God as Cosmic Artist

“And God saw that it was good.”

Again and again in the Genesis creation story that is this week’s Old Testament lesson, God stops after each day’s work to look at His handiwork with a discerning eye. Each time, he sees that is is good.

There may be two lessons in this.

The first seed of a lesson is that even God, at least in this account, feels the need to assess His own creation. Far from being sure of his own perfection, the Lord pauses, each “day” of Creation (“day” surely being as the Lord’s time works, not ours), to make sure He has done it right. Like an artist re-checking a painting after a night’s sleep or re-assessing a piece of pottery after taking a break to clear his head — or like a writer re-assessing her paragraphs, after an intervening meal, to see if they flow as well as she intends them to do — God double-checks Himself.

Not only that, but God seems to be making it up as He goes. He engages in a deliberate, step-by-step fashion. It’s almost as if He isn’t even sure about the need for animals on the Earth until He has already separated the waters, created light, created the Earth, and created dry land.

This is not a God who seems to know from the very start exactly what He wants, all at once. Otherwise, He would just create the whole thing in one fell God-swoop — wouldn’t he?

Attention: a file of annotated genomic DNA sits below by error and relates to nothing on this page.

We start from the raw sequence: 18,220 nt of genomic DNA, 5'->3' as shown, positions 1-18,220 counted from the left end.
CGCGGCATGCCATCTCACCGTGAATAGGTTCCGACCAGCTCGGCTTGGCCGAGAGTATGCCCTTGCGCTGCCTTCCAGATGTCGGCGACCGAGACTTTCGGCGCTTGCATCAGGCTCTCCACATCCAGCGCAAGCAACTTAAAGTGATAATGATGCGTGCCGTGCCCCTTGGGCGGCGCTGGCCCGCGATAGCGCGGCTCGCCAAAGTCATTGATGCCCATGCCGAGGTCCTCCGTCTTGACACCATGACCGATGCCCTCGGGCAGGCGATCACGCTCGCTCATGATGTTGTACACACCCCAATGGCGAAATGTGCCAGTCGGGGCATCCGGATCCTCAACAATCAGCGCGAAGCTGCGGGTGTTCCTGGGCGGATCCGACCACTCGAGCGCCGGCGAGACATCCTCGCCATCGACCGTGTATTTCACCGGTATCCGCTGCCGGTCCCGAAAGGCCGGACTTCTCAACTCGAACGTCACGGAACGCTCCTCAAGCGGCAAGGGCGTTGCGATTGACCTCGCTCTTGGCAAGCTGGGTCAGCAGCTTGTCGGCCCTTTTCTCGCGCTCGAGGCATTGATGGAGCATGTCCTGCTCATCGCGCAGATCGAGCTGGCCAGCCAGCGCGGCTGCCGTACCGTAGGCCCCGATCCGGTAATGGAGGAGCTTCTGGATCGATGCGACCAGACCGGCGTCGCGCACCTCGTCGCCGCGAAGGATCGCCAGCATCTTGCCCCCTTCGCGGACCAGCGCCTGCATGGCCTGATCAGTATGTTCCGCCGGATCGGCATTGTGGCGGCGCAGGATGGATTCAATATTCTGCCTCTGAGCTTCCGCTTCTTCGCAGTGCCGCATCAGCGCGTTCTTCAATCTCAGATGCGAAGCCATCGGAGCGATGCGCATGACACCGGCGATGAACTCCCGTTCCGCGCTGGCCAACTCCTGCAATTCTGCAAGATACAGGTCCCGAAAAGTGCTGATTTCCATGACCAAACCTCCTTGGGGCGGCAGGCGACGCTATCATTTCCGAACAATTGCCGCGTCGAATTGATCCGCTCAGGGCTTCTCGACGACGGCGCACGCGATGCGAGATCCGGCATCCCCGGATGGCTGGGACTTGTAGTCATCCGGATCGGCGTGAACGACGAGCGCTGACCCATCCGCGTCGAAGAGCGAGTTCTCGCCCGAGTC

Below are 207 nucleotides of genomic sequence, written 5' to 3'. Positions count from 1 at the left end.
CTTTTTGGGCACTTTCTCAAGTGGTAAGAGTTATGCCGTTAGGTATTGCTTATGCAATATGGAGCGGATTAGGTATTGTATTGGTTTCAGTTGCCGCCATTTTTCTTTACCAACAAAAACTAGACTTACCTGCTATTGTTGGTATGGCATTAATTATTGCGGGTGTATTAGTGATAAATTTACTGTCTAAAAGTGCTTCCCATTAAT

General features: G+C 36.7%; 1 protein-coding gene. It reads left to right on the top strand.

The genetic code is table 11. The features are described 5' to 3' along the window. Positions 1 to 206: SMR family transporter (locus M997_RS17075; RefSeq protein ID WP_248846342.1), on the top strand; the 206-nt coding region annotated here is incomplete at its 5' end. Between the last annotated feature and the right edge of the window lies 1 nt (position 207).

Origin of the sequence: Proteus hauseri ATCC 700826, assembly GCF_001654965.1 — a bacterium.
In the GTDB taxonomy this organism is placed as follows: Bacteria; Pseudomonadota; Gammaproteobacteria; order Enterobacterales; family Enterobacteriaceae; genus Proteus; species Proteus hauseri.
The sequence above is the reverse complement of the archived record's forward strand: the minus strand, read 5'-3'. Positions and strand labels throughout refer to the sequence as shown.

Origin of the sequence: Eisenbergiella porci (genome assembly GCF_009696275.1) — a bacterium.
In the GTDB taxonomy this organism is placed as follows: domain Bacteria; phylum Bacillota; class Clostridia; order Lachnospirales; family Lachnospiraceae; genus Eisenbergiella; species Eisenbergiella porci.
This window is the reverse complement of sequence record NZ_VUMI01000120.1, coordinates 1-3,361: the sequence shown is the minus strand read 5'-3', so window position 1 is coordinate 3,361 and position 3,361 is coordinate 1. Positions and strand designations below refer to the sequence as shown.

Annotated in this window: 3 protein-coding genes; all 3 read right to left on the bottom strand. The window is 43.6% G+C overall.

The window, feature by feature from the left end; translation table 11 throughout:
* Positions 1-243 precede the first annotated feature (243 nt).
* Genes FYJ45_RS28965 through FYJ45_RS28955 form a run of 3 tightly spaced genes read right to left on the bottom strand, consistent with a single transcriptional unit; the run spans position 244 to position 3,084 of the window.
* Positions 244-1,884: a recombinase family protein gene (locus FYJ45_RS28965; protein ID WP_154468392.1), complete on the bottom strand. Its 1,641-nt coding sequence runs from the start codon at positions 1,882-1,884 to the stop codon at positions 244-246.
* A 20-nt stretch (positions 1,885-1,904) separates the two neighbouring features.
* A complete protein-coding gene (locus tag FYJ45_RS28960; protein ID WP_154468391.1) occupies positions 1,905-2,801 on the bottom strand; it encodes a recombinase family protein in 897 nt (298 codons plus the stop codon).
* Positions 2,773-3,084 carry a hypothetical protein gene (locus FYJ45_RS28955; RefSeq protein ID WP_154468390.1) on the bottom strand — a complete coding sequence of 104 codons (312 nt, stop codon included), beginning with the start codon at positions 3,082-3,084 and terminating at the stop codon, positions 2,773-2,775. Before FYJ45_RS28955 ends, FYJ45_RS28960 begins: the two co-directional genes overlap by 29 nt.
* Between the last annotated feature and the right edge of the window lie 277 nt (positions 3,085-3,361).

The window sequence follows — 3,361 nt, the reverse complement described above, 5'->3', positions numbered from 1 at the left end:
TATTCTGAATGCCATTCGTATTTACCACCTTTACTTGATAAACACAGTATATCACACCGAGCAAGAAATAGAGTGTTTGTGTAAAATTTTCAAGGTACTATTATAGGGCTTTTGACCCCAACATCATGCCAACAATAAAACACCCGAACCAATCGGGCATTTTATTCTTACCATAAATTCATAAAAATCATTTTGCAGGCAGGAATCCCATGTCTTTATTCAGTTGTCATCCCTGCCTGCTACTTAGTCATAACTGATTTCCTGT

The lesson is that ours is a God not of certainty, or at least not of certainty in our limited time span, but rather a God of ongoing Creation, of mid-course adjustments and even in some senses of experimentalism. Of course He knows it will all lead to the good in the end because He knows His own power and He knows His own goodness. But, even then, He allows for His own doubt to creep in, or at least shows a humility of sorts that allows for the possibility (in His own mind) that he could have erred and therefore must constantly re-check to see if what He is doing is indeed as good as He intends.

The first lesson, then, fully realized, is that God’s intermediate designs are evolving and that we, therefore, must emulate God’s openness to creative change — not for our purposes, but for His.

The second lesson is simpler. The second lesson is that after each burst of creative energy, the creation is, yes, good. Even though God repeatedly pauses to make sure it is all good, He is never described as having failed to achieve goodness. (Of course, this stands to reason, because if God is purely good then of course nothing ultimately bad can spring from Him.) In other words, God doesn’t fail. God always produces good, because that is God’s nature.

This Creation story thus reinforces the teaching, and the wisdom, that we absolutely must trust God to “get it right,” because even in His evolving creativity and His own determination to always re-assess His handiwork, He always, always succeeds in creating greater good.

So, to repeat the lessons in one declarative sentence: We must be willing to be part of God’s evolving creativity, and we must trust that it is good.

How it will turn out in such a way may be a mystery to us, but we must not let mystery become doubt. God say that “indeed, it was very good” — and we must, and will in due time, do likewise.